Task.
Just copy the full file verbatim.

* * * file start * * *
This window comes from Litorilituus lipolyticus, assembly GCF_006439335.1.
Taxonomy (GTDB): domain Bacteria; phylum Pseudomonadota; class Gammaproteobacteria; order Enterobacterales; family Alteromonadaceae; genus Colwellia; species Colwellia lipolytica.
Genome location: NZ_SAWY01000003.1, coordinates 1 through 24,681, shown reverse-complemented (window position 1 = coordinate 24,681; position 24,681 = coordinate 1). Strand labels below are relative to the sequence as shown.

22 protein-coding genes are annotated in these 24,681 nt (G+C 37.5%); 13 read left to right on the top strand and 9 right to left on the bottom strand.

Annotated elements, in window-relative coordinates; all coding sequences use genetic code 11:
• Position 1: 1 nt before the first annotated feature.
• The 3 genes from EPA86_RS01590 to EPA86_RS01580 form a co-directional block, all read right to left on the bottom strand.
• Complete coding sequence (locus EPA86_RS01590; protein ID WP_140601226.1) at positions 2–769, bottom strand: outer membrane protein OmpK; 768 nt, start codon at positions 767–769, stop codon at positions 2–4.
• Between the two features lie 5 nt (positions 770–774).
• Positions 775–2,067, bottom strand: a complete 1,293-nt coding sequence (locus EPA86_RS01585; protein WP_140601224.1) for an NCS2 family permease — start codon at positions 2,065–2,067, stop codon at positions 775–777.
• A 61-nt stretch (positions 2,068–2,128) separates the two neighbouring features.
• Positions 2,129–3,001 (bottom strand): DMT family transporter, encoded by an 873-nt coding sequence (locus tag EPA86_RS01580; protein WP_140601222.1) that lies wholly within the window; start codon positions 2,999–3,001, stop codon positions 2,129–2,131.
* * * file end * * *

This window comes from Litorilituus lipolyticus, assembly GCF_006439335.1.
Taxonomy (GTDB): domain Bacteria; phylum Pseudomonadota; class Gammaproteobacteria; order Enterobacterales; family Alteromonadaceae; genus Colwellia; species Colwellia lipolytica.
Genome location: NZ_SAWY01000003.1, coordinates 1 through 24,681, shown reverse-complemented (window position 1 = coordinate 24,681; position 24,681 = coordinate 1). Strand labels below are relative to the sequence as shown.

22 protein-coding genes are annotated in these 24,681 nt (G+C 37.5%); 13 read left to right on the top strand and 9 right to left on the bottom strand.

Annotated elements, in window-relative coordinates; all coding sequences use genetic code 11:
• Position 1: 1 nt before the first annotated feature.
• The 3 genes from EPA86_RS01590 to EPA86_RS01580 form a co-directional block, all read right to left on the bottom strand.
• Complete coding sequence (locus EPA86_RS01590; protein ID WP_140601226.1) at positions 2–769, bottom strand: outer membrane protein OmpK; 768 nt, start codon at positions 767–769, stop codon at positions 2–4.
• Between the two features lie 5 nt (positions 770–774).
• Positions 775–2,067, bottom strand: a complete 1,293-nt coding sequence (locus EPA86_RS01585; protein WP_140601224.1) for an NCS2 family permease — start codon at positions 2,065–2,067, stop codon at positions 775–777.
• A 61-nt stretch (positions 2,068–2,128) separates the two neighbouring features.
• Positions 2,129–3,001 (bottom strand): DMT family transporter, encoded by an 873-nt coding sequence (locus tag EPA86_RS01580; protein WP_140601222.1) that lies wholly within the window; start codon positions 2,999–3,001, stop codon positions 2,129–2,131.